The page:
The 79 students kidnapped last Monday at a Presbyterian high school in Nkwen, a town in the northwest region of Cameroon, have been released, Efe sources confirmed on Wednesday. However, the director of the educational center and at least one teacher continue to be kidnapped, according to local media.
All students are between ten and fourteen years of age, and it is unknown until now under what conditions their release was obtained.
This is the first time a mass kidnapping has occurred in Cameroon, an event reminiscent of the one committed in neighboring Nigeria in 2014, when the jihadist group Boko Haram kidnapped more than 200 girls from a boarding school in Chibok, sparking outrage at the level global.
In a video of about 5 minutes that Efe had access to, eleven of the children are forced to identify themselves, and indicate that they have been kidnapped by the ‘Amba boys’, the Anglophone separatists who are calling for the creation of the independent State of Ambazonia.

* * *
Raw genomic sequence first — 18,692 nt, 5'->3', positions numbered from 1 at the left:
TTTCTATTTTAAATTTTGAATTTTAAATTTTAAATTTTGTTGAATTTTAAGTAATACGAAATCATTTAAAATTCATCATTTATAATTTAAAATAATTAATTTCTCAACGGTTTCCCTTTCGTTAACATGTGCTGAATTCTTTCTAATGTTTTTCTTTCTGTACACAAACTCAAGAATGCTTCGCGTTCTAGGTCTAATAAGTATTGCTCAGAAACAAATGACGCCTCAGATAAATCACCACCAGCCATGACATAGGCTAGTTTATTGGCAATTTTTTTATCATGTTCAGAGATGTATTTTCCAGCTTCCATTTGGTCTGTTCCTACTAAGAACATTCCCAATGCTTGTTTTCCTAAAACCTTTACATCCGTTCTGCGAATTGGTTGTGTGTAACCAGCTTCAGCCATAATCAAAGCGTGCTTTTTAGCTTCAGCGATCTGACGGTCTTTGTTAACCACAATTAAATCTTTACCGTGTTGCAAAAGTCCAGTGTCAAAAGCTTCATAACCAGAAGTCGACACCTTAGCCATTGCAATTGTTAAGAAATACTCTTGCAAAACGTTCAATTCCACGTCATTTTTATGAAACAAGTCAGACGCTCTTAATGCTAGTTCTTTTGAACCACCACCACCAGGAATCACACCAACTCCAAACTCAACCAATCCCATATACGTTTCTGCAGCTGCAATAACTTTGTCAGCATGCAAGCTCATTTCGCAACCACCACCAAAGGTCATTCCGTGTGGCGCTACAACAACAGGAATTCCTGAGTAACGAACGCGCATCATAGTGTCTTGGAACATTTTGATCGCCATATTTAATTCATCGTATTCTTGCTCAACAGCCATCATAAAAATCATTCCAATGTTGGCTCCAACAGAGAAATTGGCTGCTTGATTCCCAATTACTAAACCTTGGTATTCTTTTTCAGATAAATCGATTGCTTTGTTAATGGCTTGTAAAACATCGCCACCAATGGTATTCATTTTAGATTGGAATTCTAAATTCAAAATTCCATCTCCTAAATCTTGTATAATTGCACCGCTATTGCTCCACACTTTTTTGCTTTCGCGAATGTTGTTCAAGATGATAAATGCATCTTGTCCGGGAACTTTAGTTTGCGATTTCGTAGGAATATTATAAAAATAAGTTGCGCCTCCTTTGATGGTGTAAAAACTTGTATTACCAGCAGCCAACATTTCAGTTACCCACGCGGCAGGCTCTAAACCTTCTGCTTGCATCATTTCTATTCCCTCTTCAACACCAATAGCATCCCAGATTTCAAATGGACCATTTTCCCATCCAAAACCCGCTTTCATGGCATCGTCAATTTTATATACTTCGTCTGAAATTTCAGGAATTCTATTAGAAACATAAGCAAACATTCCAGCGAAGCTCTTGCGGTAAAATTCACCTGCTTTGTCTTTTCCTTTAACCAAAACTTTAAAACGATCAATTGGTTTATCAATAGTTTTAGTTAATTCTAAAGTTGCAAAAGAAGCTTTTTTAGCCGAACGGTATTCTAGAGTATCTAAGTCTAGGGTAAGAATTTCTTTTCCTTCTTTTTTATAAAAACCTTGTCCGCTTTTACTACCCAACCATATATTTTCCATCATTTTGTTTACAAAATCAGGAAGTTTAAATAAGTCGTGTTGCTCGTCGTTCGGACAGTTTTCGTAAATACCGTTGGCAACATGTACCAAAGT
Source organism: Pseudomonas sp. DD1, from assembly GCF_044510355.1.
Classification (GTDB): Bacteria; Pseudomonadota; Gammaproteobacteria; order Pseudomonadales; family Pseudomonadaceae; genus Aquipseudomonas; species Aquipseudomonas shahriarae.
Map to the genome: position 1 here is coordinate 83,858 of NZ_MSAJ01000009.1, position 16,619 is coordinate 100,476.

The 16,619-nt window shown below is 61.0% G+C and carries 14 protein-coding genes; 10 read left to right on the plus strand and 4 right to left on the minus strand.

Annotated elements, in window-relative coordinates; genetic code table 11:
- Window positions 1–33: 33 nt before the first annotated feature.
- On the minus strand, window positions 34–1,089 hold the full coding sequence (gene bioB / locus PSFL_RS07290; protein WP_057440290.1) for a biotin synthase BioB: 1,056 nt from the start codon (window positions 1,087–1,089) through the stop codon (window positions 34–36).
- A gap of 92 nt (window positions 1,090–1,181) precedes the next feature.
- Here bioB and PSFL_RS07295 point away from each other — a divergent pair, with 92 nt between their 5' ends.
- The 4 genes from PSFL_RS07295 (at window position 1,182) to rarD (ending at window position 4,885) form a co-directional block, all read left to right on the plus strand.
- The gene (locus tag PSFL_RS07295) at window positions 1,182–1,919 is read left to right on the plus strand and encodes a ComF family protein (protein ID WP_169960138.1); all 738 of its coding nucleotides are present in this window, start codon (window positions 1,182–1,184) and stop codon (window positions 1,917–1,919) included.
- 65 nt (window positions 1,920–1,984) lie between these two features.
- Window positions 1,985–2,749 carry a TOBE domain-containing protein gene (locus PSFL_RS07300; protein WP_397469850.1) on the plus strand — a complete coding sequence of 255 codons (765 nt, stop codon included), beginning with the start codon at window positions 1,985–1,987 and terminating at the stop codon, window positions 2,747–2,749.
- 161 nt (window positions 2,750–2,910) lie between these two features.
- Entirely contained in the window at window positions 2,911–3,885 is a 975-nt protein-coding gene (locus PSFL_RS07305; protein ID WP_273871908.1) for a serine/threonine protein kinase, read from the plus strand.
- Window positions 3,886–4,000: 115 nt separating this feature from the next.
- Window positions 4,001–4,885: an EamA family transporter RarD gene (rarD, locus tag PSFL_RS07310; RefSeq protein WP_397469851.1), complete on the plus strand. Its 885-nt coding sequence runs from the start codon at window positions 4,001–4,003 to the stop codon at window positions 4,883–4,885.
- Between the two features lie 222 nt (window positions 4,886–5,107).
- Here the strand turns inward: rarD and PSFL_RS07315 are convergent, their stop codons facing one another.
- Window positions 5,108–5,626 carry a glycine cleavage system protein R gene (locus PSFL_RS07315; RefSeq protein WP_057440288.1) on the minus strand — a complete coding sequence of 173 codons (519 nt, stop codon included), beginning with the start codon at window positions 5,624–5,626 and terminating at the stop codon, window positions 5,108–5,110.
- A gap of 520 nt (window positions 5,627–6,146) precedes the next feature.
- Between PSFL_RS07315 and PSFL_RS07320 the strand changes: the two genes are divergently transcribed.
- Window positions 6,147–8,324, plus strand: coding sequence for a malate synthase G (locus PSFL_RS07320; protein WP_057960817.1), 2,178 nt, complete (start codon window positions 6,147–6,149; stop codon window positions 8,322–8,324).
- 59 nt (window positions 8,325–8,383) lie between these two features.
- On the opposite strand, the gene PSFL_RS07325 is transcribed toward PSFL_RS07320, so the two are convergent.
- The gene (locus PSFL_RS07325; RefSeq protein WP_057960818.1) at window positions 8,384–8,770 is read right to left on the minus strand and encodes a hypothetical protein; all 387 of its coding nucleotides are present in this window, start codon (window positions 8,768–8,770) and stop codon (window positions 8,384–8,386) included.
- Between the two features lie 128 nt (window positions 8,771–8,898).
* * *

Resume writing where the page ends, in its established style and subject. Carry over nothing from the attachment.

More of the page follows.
Leaders of these secessionist groups which operate in the Anglophone regions of the Northwest and Southwest of the country denied hours later in a statement to be responsible.
The so-called Anglophone crisis , which began in 2016 with peaceful protests over a more equal use of English in courts and educational centers, degenerated into armed groups at the end of 2017 after a harsh crackdown by the government.
Since the escalation of the conflict, hundreds of people have died and at least 7,000 students have been displaced as a result of violent attacks and clashes between the Armed Forces and the separatist militias. The release of these students is made public a day after President Paul Biya, 85, who has been in office for 36 years, will be sworn in for a seventh term in the Yaoundé Parliament.